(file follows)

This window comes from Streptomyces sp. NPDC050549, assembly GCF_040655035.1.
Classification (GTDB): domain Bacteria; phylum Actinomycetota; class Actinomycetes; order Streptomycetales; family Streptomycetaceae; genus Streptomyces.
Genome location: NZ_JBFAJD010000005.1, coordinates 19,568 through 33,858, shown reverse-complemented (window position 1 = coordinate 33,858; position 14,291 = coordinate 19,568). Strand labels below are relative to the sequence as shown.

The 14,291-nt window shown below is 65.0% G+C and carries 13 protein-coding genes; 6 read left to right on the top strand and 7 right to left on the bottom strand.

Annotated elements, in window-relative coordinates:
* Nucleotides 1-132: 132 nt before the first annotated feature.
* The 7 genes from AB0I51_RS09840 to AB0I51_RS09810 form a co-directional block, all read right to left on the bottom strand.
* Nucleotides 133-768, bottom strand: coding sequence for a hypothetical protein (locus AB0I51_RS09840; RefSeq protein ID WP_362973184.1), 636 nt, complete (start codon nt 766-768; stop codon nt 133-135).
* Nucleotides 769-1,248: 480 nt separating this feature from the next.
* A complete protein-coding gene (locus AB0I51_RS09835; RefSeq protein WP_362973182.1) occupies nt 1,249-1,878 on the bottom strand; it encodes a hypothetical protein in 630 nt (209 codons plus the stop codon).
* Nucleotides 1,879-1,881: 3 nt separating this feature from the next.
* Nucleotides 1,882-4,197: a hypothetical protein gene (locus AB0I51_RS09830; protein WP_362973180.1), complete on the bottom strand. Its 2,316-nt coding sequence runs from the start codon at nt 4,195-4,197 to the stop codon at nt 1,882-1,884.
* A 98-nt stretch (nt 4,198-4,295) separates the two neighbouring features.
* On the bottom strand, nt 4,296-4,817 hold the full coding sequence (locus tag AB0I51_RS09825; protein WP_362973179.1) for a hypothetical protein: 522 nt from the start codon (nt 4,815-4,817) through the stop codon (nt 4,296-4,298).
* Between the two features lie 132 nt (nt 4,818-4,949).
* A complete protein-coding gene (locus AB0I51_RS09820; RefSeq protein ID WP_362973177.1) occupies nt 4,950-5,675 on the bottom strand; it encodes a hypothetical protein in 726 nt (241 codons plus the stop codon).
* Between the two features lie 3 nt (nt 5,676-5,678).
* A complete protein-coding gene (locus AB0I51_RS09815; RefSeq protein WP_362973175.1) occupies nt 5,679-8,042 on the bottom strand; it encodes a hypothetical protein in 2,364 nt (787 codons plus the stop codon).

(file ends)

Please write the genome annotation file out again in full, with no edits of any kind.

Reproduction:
This window comes from Streptomyces sp. NPDC050549, assembly GCF_040655035.1.
Classification (GTDB): domain Bacteria; phylum Actinomycetota; class Actinomycetes; order Streptomycetales; family Streptomycetaceae; genus Streptomyces.
Genome location: NZ_JBFAJD010000005.1, coordinates 19,568 through 33,858, shown reverse-complemented (window position 1 = coordinate 33,858; position 14,291 = coordinate 19,568). Strand labels below are relative to the sequence as shown.

The 14,291-nt window shown below is 65.0% G+C and carries 13 protein-coding genes; 6 read left to right on the top strand and 7 right to left on the bottom strand.

Annotated elements, in window-relative coordinates:
* Nucleotides 1-132: 132 nt before the first annotated feature.
* The 7 genes from AB0I51_RS09840 to AB0I51_RS09810 form a co-directional block, all read right to left on the bottom strand.
* Nucleotides 133-768, bottom strand: coding sequence for a hypothetical protein (locus AB0I51_RS09840; RefSeq protein ID WP_362973184.1), 636 nt, complete (start codon nt 766-768; stop codon nt 133-135).
* Nucleotides 769-1,248: 480 nt separating this feature from the next.
* A complete protein-coding gene (locus AB0I51_RS09835; RefSeq protein WP_362973182.1) occupies nt 1,249-1,878 on the bottom strand; it encodes a hypothetical protein in 630 nt (209 codons plus the stop codon).
* Nucleotides 1,879-1,881: 3 nt separating this feature from the next.
* Nucleotides 1,882-4,197: a hypothetical protein gene (locus AB0I51_RS09830; protein WP_362973180.1), complete on the bottom strand. Its 2,316-nt coding sequence runs from the start codon at nt 4,195-4,197 to the stop codon at nt 1,882-1,884.
* A 98-nt stretch (nt 4,198-4,295) separates the two neighbouring features.
* On the bottom strand, nt 4,296-4,817 hold the full coding sequence (locus tag AB0I51_RS09825; protein WP_362973179.1) for a hypothetical protein: 522 nt from the start codon (nt 4,815-4,817) through the stop codon (nt 4,296-4,298).
* Between the two features lie 132 nt (nt 4,818-4,949).
* A complete protein-coding gene (locus AB0I51_RS09820; RefSeq protein ID WP_362973177.1) occupies nt 4,950-5,675 on the bottom strand; it encodes a hypothetical protein in 726 nt (241 codons plus the stop codon).
* Between the two features lie 3 nt (nt 5,676-5,678).
* A complete protein-coding gene (locus AB0I51_RS09815; RefSeq protein WP_362973175.1) occupies nt 5,679-8,042 on the bottom strand; it encodes a hypothetical protein in 2,364 nt (787 codons plus the stop codon).